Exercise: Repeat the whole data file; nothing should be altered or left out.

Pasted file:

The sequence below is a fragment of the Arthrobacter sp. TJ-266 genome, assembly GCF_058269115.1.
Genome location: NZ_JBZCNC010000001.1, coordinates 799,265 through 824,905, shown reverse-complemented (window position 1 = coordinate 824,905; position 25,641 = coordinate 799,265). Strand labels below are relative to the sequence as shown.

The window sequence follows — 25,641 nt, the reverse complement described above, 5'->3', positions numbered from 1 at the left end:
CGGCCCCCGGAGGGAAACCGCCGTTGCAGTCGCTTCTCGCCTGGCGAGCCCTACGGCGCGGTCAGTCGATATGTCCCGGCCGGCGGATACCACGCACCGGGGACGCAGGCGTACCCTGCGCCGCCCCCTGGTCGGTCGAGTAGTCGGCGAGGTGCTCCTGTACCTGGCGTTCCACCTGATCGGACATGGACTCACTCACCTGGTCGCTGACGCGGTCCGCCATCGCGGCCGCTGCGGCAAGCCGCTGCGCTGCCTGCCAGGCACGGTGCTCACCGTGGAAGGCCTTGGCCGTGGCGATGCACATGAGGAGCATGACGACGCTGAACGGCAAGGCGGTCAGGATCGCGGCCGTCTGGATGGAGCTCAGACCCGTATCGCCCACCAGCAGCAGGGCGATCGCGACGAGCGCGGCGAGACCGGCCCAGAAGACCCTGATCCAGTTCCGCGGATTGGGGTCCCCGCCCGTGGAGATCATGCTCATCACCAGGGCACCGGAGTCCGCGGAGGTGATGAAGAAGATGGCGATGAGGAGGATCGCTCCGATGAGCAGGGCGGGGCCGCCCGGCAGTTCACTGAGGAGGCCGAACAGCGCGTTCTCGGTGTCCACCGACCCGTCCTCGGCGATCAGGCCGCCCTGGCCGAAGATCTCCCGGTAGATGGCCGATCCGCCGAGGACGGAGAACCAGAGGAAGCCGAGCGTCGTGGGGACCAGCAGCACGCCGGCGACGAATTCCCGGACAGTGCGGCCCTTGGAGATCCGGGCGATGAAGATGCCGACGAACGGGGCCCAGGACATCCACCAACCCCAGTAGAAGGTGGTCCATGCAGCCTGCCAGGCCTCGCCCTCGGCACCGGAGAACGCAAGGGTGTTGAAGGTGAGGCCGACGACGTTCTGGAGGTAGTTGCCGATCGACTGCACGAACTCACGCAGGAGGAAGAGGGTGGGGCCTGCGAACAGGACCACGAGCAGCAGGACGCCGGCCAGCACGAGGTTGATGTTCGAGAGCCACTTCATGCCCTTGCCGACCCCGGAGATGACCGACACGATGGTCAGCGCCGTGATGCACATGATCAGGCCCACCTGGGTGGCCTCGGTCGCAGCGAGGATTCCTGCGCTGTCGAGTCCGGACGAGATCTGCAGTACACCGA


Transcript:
The sequence below is a fragment of the Arthrobacter sp. TJ-266 genome, assembly GCF_058269115.1.
Genome location: NZ_JBZCNC010000001.1, coordinates 799,265 through 824,905, shown reverse-complemented (window position 1 = coordinate 824,905; position 25,641 = coordinate 799,265). Strand labels below are relative to the sequence as shown.

The window sequence follows — 25,641 nt, the reverse complement described above, 5'->3', positions numbered from 1 at the left end:
CGGCCCCCGGAGGGAAACCGCCGTTGCAGTCGCTTCTCGCCTGGCGAGCCCTACGGCGCGGTCAGTCGATATGTCCCGGCCGGCGGATACCACGCACCGGGGACGCAGGCGTACCCTGCGCCGCCCCCTGGTCGGTCGAGTAGTCGGCGAGGTGCTCCTGTACCTGGCGTTCCACCTGATCGGACATGGACTCACTCACCTGGTCGCTGACGCGGTCCGCCATCGCGGCCGCTGCGGCAAGCCGCTGCGCTGCCTGCCAGGCACGGTGCTCACCGTGGAAGGCCTTGGCCGTGGCGATGCACATGAGGAGCATGACGACGCTGAACGGCAAGGCGGTCAGGATCGCGGCCGTCTGGATGGAGCTCAGACCCGTATCGCCCACCAGCAGCAGGGCGATCGCGACGAGCGCGGCGAGACCGGCCCAGAAGACCCTGATCCAGTTCCGCGGATTGGGGTCCCCGCCCGTGGAGATCATGCTCATCACCAGGGCACCGGAGTCCGCGGAGGTGATGAAGAAGATGGCGATGAGGAGGATCGCTCCGATGAGCAGGGCGGGGCCGCCCGGCAGTTCACTGAGGAGGCCGAACAGCGCGTTCTCGGTGTCCACCGACCCGTCCTCGGCGATCAGGCCGCCCTGGCCGAAGATCTCCCGGTAGATGGCCGATCCGCCGAGGACGGAGAACCAGAGGAAGCCGAGCGTCGTGGGGACCAGCAGCACGCCGGCGACGAATTCCCGGACAGTGCGGCCCTTGGAGATCCGGGCGATGAAGATGCCGACGAACGGGGCCCAGGACATCCACCAACCCCAGTAGAAGGTGGTCCATGCAGCCTGCCAGGCCTCGCCCTCGGCACCGGAGAACGCAAGGGTGTTGAAGGTGAGGCCGACGACGTTCTGGAGGTAGTTGCCGATCGACTGCACGAACTCACGCAGGAGGAAGAGGGTGGGGCCTGCGAACAGGACCACGAGCAGCAGGACGCCGGCCAGCACGAGGTTGATGTTCGAGAGCCACTTCATGCCCTTGCCGACCCCGGAGATGACCGACACGATGGTCAGCGCCGTGATGCACATGATCAGGCCCACCTGGGTGGCCTCGGTCGCAGCGAGGATTCCTGCGCTGTCGAGTCCGGACGAGATCTGCAGTACACCGA